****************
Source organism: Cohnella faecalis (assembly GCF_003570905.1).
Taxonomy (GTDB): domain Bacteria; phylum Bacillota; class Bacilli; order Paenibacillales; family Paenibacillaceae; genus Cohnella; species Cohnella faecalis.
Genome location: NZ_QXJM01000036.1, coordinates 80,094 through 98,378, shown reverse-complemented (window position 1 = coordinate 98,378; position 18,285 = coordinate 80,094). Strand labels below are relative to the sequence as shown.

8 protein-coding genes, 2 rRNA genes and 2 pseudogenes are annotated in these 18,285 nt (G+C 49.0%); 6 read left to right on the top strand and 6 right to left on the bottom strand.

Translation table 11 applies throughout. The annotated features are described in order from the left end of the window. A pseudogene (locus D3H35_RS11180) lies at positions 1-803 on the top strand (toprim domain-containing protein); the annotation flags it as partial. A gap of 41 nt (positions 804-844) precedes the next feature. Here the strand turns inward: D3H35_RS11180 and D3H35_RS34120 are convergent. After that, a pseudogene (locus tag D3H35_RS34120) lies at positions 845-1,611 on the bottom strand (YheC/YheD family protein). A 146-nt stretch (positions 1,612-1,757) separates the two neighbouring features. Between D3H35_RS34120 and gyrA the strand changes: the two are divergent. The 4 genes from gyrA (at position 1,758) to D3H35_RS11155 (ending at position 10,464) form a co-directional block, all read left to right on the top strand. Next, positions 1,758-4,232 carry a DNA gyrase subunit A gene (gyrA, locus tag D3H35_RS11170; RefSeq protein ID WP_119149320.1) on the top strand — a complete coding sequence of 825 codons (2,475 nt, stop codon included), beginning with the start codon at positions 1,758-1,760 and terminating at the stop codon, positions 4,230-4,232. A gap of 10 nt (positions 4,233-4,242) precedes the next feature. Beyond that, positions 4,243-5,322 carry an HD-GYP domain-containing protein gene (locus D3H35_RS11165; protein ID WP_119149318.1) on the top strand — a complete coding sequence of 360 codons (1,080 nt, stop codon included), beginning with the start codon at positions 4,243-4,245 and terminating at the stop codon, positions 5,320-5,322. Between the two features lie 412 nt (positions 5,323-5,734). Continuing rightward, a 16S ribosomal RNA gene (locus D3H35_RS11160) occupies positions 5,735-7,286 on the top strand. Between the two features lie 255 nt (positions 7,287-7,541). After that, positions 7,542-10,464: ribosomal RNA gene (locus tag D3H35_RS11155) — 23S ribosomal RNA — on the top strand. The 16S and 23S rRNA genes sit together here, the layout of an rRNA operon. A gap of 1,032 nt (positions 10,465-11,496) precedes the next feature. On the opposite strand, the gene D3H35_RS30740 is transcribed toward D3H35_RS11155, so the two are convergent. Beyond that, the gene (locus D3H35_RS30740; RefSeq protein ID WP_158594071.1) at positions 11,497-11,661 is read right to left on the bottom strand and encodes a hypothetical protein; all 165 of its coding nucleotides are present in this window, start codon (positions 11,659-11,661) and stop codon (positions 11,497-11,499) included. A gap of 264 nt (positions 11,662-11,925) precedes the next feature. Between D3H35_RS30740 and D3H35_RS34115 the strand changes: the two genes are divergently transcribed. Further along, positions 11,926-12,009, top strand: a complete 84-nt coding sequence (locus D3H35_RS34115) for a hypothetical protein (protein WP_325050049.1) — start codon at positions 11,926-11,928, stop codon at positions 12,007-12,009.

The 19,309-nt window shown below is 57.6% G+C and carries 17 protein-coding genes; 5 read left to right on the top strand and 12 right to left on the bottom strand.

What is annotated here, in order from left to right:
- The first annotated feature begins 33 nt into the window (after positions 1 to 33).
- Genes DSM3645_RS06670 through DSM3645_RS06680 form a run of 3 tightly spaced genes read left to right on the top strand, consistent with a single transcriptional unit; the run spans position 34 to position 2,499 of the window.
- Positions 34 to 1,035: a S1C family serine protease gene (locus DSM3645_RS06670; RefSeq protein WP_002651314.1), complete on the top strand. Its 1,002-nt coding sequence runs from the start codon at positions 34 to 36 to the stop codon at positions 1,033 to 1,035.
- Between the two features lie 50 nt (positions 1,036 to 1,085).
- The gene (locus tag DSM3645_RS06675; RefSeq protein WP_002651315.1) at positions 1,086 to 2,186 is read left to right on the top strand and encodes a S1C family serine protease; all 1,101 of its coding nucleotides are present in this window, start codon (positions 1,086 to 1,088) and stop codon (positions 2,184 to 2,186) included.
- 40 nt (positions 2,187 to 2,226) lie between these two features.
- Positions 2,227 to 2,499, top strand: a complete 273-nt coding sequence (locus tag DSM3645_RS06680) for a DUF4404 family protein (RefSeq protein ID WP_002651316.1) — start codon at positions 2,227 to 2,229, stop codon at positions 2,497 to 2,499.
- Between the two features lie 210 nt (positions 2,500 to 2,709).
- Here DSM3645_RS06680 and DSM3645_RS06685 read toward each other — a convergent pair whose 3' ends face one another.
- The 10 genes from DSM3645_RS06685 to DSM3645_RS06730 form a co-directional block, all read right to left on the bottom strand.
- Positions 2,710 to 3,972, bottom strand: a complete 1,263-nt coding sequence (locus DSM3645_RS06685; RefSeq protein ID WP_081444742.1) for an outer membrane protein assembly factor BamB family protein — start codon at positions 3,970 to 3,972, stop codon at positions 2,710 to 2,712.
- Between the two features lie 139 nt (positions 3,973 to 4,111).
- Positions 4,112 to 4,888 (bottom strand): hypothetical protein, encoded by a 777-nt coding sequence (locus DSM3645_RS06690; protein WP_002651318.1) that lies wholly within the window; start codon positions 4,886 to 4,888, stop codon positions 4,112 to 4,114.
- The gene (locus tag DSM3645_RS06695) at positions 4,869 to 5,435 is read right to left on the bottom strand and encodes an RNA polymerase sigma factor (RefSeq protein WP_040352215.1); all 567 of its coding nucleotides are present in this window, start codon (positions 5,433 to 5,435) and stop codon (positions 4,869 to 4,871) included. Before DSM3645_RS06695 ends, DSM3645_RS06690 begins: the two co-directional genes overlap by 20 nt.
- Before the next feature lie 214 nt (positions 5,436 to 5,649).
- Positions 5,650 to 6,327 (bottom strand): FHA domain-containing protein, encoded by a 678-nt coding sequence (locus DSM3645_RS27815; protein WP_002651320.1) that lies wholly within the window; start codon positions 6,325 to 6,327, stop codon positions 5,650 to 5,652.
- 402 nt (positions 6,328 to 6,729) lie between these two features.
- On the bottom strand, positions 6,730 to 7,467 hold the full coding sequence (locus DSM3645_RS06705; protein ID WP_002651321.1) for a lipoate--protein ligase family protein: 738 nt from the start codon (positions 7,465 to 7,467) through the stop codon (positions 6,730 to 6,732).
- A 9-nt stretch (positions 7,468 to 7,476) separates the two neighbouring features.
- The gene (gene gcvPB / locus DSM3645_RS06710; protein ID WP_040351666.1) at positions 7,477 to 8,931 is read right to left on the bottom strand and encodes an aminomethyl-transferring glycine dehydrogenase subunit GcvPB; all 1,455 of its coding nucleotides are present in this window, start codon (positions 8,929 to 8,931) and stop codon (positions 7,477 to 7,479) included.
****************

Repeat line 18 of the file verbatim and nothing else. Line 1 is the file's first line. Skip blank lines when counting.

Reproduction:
- Positions 2,710 to 3,972, bottom strand: a complete 1,263-nt coding sequence (locus DSM3645_RS06685; RefSeq protein ID WP_081444742.1) for an outer membrane protein assembly factor BamB family protein — start codon at positions 3,970 to 3,972, stop codon at positions 2,710 to 2,712.